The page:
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Tag Archives: Global Warming

Oil Industry’s Shift to Plastics in Question as Report Warns $400 Billion in Stranded Assets Possible

By Sharon Kelly, an attorney and freelance writer based in Philadelphia. She has reported for The New York Times, The Guardian, The Nation, National Wildlife, Earth Island Journal, and a variety of other publications.Originally published at DeSmogBlog. Off Africa’s eastern coast, north of Madagascar, lies Aldabra Atoll, a cluster of coral islands that surround a tropical lagoon. Aldabra is a UN World Heritage Site that’s home to a stunning array of wildlife, including tens of thousands of...

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Brazil’s Pantanal Wetland is On Fire, Joining Other Places Where Wildfires Rage or Have Recently Burned Out of Control

By Jerri-Lynn Scofield, who has worked as a securities lawyer and a derivatives trader. She is currently writing a book about textile artisans. The West Coast apocalypse has crowded out much discussion of other wildfires. And as the southern hemisphere moves into its summer season, Australia is bracing itself that it doesn’t repeat last season’s armageddon. But many people are not aware that Brazil’s  Pantanal – the world’s largest wetland which is only one of the natural wonders of that...

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Topsoil Degradation, Soil Erosion, and Soil Governance (Global or Otherwise)

By Lambert Strether of Corrente I wish I could be doing a cheerful perambulation through soil taxonomies (again), but today I want to focus, at a high level, on two escalating problems with soil: The degradation of our (the world’s) topsoil, important because that’s where grow our food, at least so far; and the loss of soil as such, due to erosion (we just looked at the effects of erosion on river systems in considering sediment). The press seems to have addressed topsoil first, a couple of...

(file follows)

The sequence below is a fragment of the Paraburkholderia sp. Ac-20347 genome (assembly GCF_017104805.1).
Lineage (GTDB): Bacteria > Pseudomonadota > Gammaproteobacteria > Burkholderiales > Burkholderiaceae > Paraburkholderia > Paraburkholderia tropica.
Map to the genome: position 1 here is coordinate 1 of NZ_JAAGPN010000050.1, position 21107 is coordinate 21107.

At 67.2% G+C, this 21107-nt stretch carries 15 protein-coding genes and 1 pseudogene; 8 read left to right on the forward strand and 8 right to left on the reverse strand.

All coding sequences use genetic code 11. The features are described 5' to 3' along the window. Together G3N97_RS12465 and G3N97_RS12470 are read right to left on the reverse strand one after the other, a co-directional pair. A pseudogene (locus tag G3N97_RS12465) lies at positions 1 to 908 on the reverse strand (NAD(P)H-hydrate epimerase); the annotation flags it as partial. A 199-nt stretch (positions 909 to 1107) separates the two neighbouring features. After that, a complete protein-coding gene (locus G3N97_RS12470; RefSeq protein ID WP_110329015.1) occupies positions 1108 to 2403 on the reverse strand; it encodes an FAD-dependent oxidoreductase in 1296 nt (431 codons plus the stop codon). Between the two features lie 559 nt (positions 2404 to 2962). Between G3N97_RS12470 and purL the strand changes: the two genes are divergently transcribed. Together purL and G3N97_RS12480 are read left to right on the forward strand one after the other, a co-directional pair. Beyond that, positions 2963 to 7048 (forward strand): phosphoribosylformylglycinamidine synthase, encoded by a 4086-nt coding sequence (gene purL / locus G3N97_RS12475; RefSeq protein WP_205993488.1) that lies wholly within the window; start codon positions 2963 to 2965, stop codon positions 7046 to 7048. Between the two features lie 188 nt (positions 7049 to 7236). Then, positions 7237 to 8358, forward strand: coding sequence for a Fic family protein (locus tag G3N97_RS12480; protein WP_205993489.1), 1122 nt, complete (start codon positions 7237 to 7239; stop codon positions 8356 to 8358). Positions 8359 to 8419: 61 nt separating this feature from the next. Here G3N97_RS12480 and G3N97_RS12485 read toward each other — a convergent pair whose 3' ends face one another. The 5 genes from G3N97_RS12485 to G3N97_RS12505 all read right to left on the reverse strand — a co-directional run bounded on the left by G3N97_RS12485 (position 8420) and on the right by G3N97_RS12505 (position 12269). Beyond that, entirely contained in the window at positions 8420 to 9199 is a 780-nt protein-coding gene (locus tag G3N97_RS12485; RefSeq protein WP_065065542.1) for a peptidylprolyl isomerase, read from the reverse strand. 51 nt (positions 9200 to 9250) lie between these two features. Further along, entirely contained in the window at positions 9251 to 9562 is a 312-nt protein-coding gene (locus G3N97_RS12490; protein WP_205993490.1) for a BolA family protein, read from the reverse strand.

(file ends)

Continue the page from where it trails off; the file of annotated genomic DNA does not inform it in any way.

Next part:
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How Charles Koch Is Buying Credibility With Academic Investments

Lambert here: Trust the science! Except when it’s bought and paid for, of course. By Tom Perrett, a researcher and contributor at DeSmogBlog. He has a long standing interest in environmentalism and political ecology, having undertaken a research project on degrowth for the Schumacher Institute. Originally published at DeSmogBlog. In 1996, Richard Fink, an executive at Koch Industries and a top advisor to Charles Koch, outlined a three-tiered strategy for getting the petrochemical...

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Climate Crisis and Population Growth Will Displace 1 Billion over Next 30 Years

By Jerri-Lynn Scofield, who has worked as a securities lawyer and a derivatives trader. She is currently writing a book about textile artisans. Yesterday was one of those days that I learned far more from the commentariat in their comments on my post about climate change and the Oregon wildfire crisis than I conveyed in my text, More than 500,000 People in Oregon Flee Wildfires. A half a million people have been displaced so far by the wildfire crisis in Oregon alone. Now, one thing the...